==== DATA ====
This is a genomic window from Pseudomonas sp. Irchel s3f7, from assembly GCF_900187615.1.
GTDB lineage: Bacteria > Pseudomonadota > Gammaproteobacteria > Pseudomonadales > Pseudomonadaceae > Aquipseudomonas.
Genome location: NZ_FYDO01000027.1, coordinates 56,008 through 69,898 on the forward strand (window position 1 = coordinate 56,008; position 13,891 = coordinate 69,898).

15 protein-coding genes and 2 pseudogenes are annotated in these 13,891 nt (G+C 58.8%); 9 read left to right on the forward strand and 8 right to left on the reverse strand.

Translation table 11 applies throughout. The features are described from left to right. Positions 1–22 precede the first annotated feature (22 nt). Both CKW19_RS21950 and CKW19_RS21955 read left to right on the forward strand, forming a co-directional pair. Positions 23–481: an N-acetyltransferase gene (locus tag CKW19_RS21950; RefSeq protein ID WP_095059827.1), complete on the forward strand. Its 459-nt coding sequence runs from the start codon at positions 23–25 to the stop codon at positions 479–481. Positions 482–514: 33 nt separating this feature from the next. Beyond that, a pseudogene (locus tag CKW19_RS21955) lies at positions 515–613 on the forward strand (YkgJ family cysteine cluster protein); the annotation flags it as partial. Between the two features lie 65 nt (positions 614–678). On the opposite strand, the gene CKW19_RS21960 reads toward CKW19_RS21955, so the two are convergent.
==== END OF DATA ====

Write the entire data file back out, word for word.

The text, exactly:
This is a genomic window from Pseudomonas sp. Irchel s3f7, from assembly GCF_900187615.1.
GTDB lineage: Bacteria > Pseudomonadota > Gammaproteobacteria > Pseudomonadales > Pseudomonadaceae > Aquipseudomonas.
Genome location: NZ_FYDO01000027.1, coordinates 56,008 through 69,898 on the forward strand (window position 1 = coordinate 56,008; position 13,891 = coordinate 69,898).

15 protein-coding genes and 2 pseudogenes are annotated in these 13,891 nt (G+C 58.8%); 9 read left to right on the forward strand and 8 right to left on the reverse strand.

Translation table 11 applies throughout. The features are described from left to right. Positions 1–22 precede the first annotated feature (22 nt). Both CKW19_RS21950 and CKW19_RS21955 read left to right on the forward strand, forming a co-directional pair. Positions 23–481: an N-acetyltransferase gene (locus tag CKW19_RS21950; RefSeq protein ID WP_095059827.1), complete on the forward strand. Its 459-nt coding sequence runs from the start codon at positions 23–25 to the stop codon at positions 479–481. Positions 482–514: 33 nt separating this feature from the next. Beyond that, a pseudogene (locus tag CKW19_RS21955) lies at positions 515–613 on the forward strand (YkgJ family cysteine cluster protein); the annotation flags it as partial. Between the two features lie 65 nt (positions 614–678). On the opposite strand, the gene CKW19_RS21960 reads toward CKW19_RS21955, so the two are convergent.